In building Craftsman Farms, Gustav Stickley utilized local materials extensively, including the local fieldstone. All gathered from the property, this fieldstone now makes up building foundations, chimneys, and fences, as well as a series of stone piers that lined the road through the vegetable gardens. As seen in the above photo, the piers were designed as planters for English Ivy to provide year-round greenery on the property. After 100 years of weather and exposure to the elements, the surviving stone piers are now in desperate need of repair.
What can be done to save them?
As we begin the next phase of returning Craftsman Farms to its original beauty, a detailed restoration plan has been developed to rebuild the piers, to their Stickley era appearance. The plan, which is summarized in the drawing below left, was developed within the guidelines of Museum’s Historic Site Master Plan and meets or exceeds the Secretary of the Interior’s Standards for Historic Preservation Projects. Storms have badly damaged the already deteriorating piers and now water makes its way between the joints with every rainfall. Time is of the essence to save these piers and maintain the authenticity of Craftsman Farms. Each pier will be carefully disassembled, each stone numbered and each one’s original location noted on a map of the pier’s construction. Sturdy below ground construction and interior drainage will be installed so that the piers can withstand the elements. The exterior of the piers will then be carefully rebuilt placing each original stone back to its original location. The historical accuracy of using the stones that were dug on the property more than 100 years ago and placing them exactly as they were when Gustav Stickley lived here will maintain the treasured authenticity of Craftsman Farms. Approximately $36,000 to $40,000 is needed to complete the entire project including upgrading the surrounding landscape and ensuring its upkeep in the future.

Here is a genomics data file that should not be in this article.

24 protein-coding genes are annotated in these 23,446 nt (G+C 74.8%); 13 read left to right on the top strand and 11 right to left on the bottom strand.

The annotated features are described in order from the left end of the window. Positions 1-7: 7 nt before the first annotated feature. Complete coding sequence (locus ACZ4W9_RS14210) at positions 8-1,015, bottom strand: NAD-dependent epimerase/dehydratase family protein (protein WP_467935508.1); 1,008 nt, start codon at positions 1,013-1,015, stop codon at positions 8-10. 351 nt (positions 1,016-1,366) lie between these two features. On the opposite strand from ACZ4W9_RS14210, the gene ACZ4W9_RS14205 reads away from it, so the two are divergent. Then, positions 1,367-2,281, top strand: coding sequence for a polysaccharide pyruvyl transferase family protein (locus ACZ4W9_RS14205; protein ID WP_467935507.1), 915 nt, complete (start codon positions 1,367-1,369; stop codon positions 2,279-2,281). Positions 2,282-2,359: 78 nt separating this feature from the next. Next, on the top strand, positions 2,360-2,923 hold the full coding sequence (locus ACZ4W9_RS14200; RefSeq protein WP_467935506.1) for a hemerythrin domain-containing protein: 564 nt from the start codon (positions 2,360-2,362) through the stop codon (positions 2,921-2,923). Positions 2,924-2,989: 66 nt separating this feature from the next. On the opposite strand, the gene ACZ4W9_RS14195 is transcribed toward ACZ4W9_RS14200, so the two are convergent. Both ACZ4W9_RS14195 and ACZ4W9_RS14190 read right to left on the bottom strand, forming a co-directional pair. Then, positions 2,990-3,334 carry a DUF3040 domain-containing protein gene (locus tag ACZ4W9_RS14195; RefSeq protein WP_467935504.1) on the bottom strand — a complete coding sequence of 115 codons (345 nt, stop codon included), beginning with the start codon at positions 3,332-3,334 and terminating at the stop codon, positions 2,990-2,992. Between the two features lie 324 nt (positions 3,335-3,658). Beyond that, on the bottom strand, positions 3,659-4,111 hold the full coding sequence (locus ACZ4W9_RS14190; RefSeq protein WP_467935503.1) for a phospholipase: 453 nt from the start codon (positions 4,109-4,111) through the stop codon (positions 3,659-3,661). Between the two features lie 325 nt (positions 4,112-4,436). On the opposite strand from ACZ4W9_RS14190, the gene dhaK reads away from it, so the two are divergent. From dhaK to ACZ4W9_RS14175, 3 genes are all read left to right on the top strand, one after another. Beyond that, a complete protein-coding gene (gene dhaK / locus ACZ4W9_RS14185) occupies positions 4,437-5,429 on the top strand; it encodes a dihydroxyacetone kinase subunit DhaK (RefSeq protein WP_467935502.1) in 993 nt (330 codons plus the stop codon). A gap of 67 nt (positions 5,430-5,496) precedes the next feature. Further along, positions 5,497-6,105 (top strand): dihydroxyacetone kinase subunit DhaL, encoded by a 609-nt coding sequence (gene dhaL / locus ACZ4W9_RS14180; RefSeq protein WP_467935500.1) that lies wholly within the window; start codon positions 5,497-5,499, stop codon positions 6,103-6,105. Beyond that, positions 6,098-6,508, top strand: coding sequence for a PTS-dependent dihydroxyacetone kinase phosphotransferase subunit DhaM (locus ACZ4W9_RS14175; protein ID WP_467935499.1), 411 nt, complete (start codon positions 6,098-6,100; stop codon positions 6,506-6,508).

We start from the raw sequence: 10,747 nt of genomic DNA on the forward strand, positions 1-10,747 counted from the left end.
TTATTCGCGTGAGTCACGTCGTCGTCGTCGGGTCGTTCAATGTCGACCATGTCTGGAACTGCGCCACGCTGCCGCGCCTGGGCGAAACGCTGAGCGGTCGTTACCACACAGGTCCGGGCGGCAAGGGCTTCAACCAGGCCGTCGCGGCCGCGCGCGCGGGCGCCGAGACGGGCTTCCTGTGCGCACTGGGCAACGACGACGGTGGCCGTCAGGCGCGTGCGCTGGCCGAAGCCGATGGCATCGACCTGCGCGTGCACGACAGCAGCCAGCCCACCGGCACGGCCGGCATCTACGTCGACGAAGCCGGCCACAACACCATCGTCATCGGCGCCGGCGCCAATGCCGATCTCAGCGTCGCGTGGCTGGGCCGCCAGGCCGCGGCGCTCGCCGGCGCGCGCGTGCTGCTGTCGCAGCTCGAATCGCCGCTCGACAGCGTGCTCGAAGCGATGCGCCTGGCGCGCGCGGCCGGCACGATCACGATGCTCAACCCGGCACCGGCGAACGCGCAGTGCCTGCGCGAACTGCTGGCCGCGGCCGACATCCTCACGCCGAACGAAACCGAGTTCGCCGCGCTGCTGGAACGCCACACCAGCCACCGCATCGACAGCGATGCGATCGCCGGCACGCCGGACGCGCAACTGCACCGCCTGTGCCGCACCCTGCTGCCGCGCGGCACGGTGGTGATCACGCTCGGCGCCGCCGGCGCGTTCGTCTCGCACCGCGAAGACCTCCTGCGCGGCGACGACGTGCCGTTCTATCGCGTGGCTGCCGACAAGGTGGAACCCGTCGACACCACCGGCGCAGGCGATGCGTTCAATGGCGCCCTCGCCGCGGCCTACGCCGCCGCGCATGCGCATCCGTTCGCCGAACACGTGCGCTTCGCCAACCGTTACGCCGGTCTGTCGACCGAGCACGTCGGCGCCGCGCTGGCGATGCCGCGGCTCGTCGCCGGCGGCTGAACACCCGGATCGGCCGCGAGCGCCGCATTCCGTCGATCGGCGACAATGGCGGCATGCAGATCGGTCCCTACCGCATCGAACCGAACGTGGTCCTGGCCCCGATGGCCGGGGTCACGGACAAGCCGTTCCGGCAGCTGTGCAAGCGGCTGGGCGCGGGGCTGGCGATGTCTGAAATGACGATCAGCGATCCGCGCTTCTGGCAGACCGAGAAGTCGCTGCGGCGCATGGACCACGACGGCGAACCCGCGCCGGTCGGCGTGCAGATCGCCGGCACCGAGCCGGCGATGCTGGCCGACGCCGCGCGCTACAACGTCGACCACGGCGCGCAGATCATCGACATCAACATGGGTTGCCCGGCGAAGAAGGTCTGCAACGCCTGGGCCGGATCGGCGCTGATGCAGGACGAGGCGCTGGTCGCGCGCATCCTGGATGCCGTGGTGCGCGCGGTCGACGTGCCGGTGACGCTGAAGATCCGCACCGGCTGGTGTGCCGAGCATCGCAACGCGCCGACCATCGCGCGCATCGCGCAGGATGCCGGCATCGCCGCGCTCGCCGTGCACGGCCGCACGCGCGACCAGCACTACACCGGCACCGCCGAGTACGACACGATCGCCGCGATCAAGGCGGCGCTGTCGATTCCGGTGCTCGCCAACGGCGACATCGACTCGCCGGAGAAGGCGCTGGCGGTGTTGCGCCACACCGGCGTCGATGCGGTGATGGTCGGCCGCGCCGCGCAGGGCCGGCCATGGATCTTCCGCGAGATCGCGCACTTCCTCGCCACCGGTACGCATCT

The Stone Piers in 2008 – some deterioration is evident.
The Stone Piers in 2013 – the deterioration has continued.
Within the last five years many stones have broken away and now litter the ground.
Where are the piers located?
How can you help?
A gift of $36,000 or more will complete the entire project and the donor’s name will appear on a permanent plaque.
A gift of $9,000 will complete one pier and the donors’ names will be highlighted on plaque for one year.
Gifts of $1,000 to $8,999 will help begin the project and the donors’ names will be listed on a plaque for one year.
Gifts of $100 to $999 will make a difference and the donors’ names will be listed in the newsletter.
Gifts of any size will make a difference and are greatly appreciated!
Will you donate now?
For more information about this project or how you can help, contact executive director Heather Stivison at 973.540.0311 or email@example.com.